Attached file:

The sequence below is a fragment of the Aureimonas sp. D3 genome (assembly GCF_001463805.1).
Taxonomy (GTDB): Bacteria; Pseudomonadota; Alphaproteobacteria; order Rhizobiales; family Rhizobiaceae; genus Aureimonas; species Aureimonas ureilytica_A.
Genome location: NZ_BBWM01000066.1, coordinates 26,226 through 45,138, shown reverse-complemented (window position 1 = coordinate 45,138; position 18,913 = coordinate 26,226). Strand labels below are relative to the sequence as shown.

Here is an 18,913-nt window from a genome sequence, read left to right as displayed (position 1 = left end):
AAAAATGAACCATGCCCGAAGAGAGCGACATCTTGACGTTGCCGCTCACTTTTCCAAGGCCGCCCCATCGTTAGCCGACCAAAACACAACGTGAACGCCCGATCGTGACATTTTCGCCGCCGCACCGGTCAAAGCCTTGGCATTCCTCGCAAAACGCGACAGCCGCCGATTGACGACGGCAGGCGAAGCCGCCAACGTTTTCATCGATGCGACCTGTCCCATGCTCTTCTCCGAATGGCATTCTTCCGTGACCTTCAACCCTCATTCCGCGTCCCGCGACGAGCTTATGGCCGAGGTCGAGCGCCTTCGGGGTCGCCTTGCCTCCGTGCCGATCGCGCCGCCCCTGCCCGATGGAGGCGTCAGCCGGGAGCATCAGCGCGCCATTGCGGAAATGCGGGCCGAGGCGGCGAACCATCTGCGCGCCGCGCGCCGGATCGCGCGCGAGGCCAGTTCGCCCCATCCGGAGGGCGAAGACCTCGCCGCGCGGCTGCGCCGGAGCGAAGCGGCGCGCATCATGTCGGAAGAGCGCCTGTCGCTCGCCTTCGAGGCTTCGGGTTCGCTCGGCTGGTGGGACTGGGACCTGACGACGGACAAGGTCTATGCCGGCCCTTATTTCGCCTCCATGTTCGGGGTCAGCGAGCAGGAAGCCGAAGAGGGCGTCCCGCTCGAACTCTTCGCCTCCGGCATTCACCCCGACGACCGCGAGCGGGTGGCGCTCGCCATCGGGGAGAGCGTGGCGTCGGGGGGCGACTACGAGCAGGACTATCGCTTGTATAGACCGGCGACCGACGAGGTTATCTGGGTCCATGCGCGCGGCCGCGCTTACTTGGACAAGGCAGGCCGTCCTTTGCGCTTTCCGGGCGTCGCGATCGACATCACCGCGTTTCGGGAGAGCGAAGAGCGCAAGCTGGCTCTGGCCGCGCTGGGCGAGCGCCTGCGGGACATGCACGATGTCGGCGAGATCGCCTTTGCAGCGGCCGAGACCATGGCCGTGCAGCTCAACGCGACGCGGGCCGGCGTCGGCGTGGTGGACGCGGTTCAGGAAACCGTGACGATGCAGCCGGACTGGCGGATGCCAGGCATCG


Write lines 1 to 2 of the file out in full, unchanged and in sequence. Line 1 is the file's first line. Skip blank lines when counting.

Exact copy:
The sequence below is a fragment of the Aureimonas sp. D3 genome (assembly GCF_001463805.1).
Taxonomy (GTDB): Bacteria; Pseudomonadota; Alphaproteobacteria; order Rhizobiales; family Rhizobiaceae; genus Aureimonas; species Aureimonas ureilytica_A.